To illustrate, let’s look at a something a lot of health systems are trying to tackle: lung cancer and smoking. Systems thinking is about more than just saying: ‘Smoking causes cancer. We can tell people that and then they’ll stop smoking. Problem solved.’

Systems thinking compels us to look for all the different things that influence different people in different times and places. It’s about trying to understand how these things work together to make some people more or less likely to try smoking and to keep smoking.

It leads us to ask, why do people smoke? Is it cultural? Could it be peer pressure? Is there too much advertising? Is it because tobacco is so cheap and widely available? Are some combinations of these things stronger influences than others?

Later, when we have a big picture that we’ve created from as many points of view as possible, we can start to look for the places where we can try to make positive changes. Can we make smoking less attractive? Can we make it easier for people to quit if and when they want to?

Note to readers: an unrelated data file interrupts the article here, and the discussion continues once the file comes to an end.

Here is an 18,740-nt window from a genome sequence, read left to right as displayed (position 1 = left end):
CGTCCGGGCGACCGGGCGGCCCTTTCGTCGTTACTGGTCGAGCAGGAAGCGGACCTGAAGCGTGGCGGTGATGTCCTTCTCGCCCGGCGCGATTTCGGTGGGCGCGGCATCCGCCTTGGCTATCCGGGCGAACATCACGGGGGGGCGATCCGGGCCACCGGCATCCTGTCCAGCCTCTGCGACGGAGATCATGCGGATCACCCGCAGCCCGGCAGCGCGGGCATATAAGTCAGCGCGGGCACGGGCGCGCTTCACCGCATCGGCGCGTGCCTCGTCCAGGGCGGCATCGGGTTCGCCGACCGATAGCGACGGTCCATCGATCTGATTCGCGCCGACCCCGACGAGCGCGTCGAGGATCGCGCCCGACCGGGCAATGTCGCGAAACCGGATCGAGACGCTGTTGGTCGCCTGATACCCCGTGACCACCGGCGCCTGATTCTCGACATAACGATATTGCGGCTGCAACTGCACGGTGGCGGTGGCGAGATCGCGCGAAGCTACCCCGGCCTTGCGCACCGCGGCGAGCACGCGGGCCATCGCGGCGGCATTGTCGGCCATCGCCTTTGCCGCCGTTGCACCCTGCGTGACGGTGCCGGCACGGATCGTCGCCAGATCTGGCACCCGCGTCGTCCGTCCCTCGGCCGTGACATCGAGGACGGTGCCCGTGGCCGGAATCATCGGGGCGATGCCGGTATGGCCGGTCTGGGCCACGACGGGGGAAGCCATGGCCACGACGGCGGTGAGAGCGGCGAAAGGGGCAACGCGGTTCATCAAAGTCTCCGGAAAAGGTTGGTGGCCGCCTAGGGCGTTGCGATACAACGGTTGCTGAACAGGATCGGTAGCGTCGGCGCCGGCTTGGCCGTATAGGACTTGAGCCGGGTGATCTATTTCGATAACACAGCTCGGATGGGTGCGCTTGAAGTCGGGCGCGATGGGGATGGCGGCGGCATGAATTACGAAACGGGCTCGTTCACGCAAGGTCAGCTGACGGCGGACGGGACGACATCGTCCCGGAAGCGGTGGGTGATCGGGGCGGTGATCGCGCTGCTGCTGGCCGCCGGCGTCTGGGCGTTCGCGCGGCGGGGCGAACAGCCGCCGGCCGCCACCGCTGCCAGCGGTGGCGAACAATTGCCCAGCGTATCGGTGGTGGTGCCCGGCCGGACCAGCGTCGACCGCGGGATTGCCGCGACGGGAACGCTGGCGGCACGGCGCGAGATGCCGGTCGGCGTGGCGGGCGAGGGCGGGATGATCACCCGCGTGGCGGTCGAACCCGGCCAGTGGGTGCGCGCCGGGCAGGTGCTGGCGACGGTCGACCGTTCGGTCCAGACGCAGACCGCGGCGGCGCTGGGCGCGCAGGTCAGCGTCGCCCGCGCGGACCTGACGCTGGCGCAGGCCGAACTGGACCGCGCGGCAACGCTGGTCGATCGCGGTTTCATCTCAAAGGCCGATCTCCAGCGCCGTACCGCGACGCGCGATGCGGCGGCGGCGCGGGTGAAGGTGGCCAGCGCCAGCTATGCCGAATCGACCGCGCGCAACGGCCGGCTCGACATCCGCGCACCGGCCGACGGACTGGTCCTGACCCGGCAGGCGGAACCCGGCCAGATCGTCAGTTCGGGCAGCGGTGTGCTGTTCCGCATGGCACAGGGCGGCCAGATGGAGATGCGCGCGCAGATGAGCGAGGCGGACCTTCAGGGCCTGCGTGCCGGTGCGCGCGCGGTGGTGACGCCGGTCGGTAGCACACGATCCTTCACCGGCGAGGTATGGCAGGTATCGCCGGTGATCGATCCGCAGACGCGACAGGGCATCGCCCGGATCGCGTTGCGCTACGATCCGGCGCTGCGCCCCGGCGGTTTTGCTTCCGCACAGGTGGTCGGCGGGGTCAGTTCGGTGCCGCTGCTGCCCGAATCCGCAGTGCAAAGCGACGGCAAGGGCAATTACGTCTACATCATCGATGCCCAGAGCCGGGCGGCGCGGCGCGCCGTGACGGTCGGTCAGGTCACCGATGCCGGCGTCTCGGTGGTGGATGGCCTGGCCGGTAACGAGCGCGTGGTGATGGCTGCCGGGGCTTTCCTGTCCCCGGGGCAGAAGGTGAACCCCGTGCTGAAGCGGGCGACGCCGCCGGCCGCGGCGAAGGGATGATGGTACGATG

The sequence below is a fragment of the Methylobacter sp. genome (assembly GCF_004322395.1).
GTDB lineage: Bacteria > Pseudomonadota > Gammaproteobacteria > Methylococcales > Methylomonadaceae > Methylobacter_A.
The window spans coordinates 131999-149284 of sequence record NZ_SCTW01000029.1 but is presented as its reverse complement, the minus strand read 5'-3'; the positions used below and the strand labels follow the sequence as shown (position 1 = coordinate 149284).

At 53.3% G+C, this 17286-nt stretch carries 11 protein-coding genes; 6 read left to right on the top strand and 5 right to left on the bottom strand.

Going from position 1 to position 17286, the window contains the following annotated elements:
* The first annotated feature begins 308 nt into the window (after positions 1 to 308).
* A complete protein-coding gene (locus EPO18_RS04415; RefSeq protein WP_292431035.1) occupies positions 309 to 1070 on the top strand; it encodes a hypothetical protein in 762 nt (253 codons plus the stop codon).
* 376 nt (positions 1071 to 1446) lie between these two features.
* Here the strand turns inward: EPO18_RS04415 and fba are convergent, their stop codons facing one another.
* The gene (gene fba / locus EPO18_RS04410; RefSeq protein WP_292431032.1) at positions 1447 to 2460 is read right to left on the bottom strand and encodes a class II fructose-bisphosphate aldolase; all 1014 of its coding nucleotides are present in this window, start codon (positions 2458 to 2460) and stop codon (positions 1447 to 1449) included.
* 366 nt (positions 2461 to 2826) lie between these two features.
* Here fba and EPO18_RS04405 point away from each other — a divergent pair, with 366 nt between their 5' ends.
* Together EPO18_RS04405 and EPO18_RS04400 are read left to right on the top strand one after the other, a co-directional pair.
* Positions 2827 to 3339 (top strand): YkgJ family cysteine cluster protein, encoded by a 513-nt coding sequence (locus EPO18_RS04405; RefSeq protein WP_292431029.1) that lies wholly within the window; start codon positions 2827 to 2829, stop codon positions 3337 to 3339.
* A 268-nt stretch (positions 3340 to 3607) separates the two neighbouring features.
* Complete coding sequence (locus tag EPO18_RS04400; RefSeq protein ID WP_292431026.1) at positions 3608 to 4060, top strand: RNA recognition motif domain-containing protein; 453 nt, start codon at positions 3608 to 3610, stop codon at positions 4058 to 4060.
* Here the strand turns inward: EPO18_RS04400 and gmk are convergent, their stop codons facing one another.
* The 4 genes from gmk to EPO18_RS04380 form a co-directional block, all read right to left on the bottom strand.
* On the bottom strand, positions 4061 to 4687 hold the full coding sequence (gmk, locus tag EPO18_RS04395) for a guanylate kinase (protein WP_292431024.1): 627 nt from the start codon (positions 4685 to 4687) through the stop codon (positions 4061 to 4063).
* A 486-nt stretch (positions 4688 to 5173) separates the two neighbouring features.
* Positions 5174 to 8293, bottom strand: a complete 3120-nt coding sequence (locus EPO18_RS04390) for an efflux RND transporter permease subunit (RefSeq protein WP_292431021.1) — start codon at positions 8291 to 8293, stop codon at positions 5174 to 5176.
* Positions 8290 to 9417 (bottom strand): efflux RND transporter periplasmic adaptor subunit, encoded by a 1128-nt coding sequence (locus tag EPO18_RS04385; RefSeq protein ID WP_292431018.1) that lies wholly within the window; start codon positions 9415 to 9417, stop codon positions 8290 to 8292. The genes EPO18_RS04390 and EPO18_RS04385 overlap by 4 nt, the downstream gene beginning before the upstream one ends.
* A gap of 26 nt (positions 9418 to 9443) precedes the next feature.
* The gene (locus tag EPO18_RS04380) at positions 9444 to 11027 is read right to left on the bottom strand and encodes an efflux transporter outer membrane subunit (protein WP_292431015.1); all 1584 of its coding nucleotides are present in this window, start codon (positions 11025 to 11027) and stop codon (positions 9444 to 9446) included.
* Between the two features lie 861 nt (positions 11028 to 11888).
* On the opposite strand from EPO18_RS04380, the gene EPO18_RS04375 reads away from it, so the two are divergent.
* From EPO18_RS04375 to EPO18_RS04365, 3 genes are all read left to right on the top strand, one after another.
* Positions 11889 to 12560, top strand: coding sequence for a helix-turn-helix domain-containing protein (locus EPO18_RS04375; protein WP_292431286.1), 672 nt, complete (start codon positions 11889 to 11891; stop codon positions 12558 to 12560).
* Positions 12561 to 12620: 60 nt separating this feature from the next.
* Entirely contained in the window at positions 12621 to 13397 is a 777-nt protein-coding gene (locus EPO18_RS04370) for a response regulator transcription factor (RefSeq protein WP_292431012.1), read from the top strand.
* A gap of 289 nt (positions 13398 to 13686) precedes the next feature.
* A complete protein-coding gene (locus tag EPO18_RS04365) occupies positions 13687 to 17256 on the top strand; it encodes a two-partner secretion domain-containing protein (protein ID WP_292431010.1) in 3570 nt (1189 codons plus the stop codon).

Systems thinking also leads us to look for unintended consequences of our actions. For example, if we make cigarettes more expensive, people might be less likely to buy them, but what else might happen? Could it impact people who don’t want to quit or who struggle to quit and who have little money? What can we do to prevent causing harm to people who might suddenly need to make a choice between buying cigarettes and buying food — between involuntary nicotine withdrawal or hunger?

What works and why in peer-led responses to HIV and Hepatitis C?

Stage 1 of the W3 Project is a real-life example of systems thinking in public health. This project used systems thinking to build a picture of how peer-led programs and organisations create positive change in their communities and in the health sector and policy environment. The result was a systems map that can be used to help understand, demonstrate, and improve the impact of peer work in public health: the W3 Framework.